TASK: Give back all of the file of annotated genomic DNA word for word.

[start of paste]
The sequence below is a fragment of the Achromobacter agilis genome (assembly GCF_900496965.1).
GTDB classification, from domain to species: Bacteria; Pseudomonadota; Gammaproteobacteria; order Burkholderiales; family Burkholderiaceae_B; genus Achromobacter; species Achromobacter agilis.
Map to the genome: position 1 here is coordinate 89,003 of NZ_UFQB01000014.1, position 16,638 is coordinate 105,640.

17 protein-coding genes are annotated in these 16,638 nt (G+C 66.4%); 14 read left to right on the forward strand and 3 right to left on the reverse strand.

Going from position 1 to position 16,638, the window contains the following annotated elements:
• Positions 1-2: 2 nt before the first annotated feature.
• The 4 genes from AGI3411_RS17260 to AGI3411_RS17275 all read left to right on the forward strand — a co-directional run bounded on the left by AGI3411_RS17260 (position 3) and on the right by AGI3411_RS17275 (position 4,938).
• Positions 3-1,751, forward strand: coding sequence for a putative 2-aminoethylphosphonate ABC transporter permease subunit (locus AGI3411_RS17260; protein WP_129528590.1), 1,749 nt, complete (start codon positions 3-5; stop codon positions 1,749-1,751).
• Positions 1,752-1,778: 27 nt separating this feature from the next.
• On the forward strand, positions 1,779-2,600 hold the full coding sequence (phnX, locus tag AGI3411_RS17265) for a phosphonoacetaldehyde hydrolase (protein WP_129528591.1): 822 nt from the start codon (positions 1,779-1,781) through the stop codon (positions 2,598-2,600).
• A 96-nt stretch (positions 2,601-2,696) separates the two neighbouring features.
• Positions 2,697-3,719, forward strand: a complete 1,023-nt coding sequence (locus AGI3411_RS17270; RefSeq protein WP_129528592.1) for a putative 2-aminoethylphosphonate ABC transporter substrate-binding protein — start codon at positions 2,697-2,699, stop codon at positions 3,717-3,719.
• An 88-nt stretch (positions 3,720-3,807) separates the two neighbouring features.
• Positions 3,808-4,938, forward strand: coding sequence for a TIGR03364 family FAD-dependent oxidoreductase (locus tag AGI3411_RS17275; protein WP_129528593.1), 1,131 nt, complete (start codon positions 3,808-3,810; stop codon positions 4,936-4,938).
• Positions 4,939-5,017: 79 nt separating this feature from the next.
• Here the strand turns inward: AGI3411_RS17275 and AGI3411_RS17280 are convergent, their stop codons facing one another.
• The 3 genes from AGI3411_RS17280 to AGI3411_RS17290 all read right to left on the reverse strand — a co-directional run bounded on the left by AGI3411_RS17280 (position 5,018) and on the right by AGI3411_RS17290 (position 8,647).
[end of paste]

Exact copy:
The sequence below is a fragment of the Achromobacter agilis genome (assembly GCF_900496965.1).
GTDB classification, from domain to species: Bacteria; Pseudomonadota; Gammaproteobacteria; order Burkholderiales; family Burkholderiaceae_B; genus Achromobacter; species Achromobacter agilis.
Map to the genome: position 1 here is coordinate 89,003 of NZ_UFQB01000014.1, position 16,638 is coordinate 105,640.

17 protein-coding genes are annotated in these 16,638 nt (G+C 66.4%); 14 read left to right on the forward strand and 3 right to left on the reverse strand.

Going from position 1 to position 16,638, the window contains the following annotated elements:
• Positions 1-2: 2 nt before the first annotated feature.
• The 4 genes from AGI3411_RS17260 to AGI3411_RS17275 all read left to right on the forward strand — a co-directional run bounded on the left by AGI3411_RS17260 (position 3) and on the right by AGI3411_RS17275 (position 4,938).
• Positions 3-1,751, forward strand: coding sequence for a putative 2-aminoethylphosphonate ABC transporter permease subunit (locus AGI3411_RS17260; protein WP_129528590.1), 1,749 nt, complete (start codon positions 3-5; stop codon positions 1,749-1,751).
• Positions 1,752-1,778: 27 nt separating this feature from the next.
• On the forward strand, positions 1,779-2,600 hold the full coding sequence (phnX, locus tag AGI3411_RS17265) for a phosphonoacetaldehyde hydrolase (protein WP_129528591.1): 822 nt from the start codon (positions 1,779-1,781) through the stop codon (positions 2,598-2,600).
• A 96-nt stretch (positions 2,601-2,696) separates the two neighbouring features.
• Positions 2,697-3,719, forward strand: a complete 1,023-nt coding sequence (locus AGI3411_RS17270; RefSeq protein WP_129528592.1) for a putative 2-aminoethylphosphonate ABC transporter substrate-binding protein — start codon at positions 2,697-2,699, stop codon at positions 3,717-3,719.
• An 88-nt stretch (positions 3,720-3,807) separates the two neighbouring features.
• Positions 3,808-4,938, forward strand: coding sequence for a TIGR03364 family FAD-dependent oxidoreductase (locus tag AGI3411_RS17275; protein WP_129528593.1), 1,131 nt, complete (start codon positions 3,808-3,810; stop codon positions 4,936-4,938).
• Positions 4,939-5,017: 79 nt separating this feature from the next.
• Here the strand turns inward: AGI3411_RS17275 and AGI3411_RS17280 are convergent, their stop codons facing one another.
• The 3 genes from AGI3411_RS17280 to AGI3411_RS17290 all read right to left on the reverse strand — a co-directional run bounded on the left by AGI3411_RS17280 (position 5,018) and on the right by AGI3411_RS17290 (position 8,647).